Agency: One of the reasons I have a little bit of trouble with enjoying survival horror type games is that I love when my choices matter more in the fictional world than they seem to in the meatspace. It’s not enough that there seems to be a revived interest in the kind of thoughts Lovecraft had about race in the real world, now I have to pretend that ancient monsters are on an inexorable warpath to drive humans insane and kill us all? I’d much rather be a dashing rogue who at least tries to shoot Cthulhu in the face and keep his composure while doing it – and at least have an outside chance of being a little bit successful.

Characters: Robin Laws’ Player Types describe what kind of players come to the table. In my discussions with the storyteller from my most recent campaign, we decided that distinct from the player type, there are also character types that certain players tend to play while others like to mix it up with different types of characters even if they mostly represent the same player type. We identified the following:

  1. A fantasy version of the player themself as a whole person
  2. Pretending to be something the player wishes they could be, but aren’t
  3. Playing a part of the player’s personality, but magnified to become a defining trait rather than a smaller facet
  4. Taking a theme and running with it as a part of a carefully crafted narrative

Not all tabletop RPGs are very good at accommodating every single one of these, therefore it’s inadvisable for people who are itching to play a character integral to a big plot to go dungeon crawling. Discussing what you want to play with the DM/GM/Storyteller is a good idea and both parties should be willing to take “no” for an answer: whether that is accepting that a character concept is not suitable for the game that is being run, or declining to play that game. I have kept myself out of at least one campaign based on the fact that my two best ideas for characters were wildly incompatible with the type of game that was being run.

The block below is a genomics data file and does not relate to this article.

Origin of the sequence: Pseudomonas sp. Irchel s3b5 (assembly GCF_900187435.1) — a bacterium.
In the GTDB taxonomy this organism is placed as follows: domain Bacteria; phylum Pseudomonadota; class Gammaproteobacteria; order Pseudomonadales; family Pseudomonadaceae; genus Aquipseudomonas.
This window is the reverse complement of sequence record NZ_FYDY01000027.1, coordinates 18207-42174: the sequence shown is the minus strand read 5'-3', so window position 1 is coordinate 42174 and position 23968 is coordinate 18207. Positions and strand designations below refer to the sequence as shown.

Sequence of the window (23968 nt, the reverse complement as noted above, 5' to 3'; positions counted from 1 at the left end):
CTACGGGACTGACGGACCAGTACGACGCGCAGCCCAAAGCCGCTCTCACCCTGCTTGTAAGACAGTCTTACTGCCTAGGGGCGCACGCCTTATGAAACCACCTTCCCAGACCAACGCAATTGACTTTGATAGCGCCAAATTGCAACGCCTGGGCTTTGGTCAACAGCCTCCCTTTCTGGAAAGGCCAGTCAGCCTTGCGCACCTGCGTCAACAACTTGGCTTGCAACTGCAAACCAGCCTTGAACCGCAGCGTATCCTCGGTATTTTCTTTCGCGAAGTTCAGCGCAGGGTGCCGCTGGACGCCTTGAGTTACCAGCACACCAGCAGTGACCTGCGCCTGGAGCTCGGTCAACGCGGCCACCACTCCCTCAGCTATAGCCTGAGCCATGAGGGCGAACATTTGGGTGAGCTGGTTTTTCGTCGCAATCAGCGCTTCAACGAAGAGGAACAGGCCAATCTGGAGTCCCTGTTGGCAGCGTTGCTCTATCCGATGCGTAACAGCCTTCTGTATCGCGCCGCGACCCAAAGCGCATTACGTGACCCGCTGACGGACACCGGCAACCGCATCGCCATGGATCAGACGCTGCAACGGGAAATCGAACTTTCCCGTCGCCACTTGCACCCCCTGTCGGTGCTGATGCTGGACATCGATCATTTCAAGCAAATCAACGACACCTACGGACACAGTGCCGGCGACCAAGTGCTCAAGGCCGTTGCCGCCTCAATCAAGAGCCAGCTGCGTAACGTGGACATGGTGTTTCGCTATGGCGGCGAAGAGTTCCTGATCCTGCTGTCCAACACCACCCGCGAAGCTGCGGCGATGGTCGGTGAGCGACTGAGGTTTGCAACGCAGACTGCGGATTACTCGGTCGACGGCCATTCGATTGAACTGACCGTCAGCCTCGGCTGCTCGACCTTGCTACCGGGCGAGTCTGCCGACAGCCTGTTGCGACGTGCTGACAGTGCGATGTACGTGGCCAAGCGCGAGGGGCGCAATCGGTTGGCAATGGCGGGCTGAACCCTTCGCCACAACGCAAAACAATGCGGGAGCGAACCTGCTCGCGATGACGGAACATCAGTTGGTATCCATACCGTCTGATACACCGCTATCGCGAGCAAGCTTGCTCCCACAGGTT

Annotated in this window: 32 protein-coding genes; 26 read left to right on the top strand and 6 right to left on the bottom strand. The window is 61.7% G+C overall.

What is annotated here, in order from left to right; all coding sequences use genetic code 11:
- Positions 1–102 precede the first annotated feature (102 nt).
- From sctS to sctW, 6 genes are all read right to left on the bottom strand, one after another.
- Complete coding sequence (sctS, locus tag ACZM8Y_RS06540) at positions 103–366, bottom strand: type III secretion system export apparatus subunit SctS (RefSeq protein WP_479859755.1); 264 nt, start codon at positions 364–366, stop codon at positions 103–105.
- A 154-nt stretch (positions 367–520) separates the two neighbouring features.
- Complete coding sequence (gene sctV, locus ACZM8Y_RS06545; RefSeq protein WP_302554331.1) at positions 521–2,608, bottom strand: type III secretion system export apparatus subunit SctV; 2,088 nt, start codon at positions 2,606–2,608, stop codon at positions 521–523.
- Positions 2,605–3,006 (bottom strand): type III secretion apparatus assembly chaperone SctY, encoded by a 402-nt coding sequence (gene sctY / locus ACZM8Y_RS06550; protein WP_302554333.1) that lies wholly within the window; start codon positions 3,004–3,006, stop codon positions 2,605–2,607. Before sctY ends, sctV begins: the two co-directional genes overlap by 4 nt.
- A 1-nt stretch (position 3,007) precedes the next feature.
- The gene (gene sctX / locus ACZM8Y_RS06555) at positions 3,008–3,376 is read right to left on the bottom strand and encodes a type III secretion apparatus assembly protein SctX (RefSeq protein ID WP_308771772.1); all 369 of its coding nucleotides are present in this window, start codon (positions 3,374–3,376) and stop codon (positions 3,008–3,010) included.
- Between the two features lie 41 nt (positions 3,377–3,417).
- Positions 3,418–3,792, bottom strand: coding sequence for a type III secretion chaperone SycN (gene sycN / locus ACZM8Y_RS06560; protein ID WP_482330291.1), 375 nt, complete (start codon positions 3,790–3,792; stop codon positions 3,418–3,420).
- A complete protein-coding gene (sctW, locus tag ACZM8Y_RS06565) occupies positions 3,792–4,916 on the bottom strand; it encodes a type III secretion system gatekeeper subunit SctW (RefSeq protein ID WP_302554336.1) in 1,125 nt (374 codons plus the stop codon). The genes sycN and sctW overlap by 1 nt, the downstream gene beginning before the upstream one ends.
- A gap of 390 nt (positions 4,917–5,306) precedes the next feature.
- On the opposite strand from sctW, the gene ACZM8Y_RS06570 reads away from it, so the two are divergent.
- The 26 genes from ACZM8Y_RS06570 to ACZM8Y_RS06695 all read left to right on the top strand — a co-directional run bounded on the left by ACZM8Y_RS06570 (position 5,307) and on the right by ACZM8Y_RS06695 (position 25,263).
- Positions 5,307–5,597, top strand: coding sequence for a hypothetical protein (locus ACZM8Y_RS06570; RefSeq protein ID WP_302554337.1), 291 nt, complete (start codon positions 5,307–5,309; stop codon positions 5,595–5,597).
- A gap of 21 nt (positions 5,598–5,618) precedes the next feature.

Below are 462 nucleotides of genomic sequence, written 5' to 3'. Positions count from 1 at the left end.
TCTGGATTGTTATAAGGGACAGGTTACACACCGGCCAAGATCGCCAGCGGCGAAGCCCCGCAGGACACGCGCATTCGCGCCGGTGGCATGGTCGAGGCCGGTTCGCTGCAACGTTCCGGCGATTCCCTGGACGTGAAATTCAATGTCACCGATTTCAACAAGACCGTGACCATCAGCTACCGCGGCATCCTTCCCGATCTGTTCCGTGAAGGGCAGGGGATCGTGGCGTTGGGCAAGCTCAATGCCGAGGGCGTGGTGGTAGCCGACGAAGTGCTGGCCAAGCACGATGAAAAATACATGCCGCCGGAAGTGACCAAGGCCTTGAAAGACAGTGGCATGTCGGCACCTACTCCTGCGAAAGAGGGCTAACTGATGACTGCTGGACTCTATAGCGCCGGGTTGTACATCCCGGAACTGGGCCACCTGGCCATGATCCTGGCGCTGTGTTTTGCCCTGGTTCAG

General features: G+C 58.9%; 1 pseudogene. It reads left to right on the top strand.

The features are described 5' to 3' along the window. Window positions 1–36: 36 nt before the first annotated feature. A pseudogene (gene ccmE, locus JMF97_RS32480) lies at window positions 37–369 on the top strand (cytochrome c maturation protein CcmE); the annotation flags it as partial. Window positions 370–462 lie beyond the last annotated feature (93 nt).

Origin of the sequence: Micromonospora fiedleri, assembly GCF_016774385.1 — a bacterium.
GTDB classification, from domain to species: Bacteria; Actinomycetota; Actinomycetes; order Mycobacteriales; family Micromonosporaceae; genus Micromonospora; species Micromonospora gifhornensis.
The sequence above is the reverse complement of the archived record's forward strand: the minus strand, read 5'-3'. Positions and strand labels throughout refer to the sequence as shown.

“And then Stanley chose the red door.” How choices are presented to players has a big impact on how much players will enjoy the game.

Decisions: What kind of choices are offered to players and how do their decisions affect the plot? We identified four distinct styles. Simply offering “good” and “bad” choices don’t make a game interesting. We know that good guys win, bad guys lose, England prevails is boring if not problematic. The simplest way to avoid this is to present situations where two good choices have different costs, or two bad choices offer different opportunities to mitigate the damage. Rather than “slay the dragon” it is “do we convince the dragon to go burn someone else’s town or do we use foul forbidden black magic to become powerful enough to destroy the dragon?” Of course, getting thrown two bad options with no third way or deus ex machina to fetch a “win” might frustrate some players. If the DM is excited to create that kind of dilemma then they need players who are into that sort of challenge.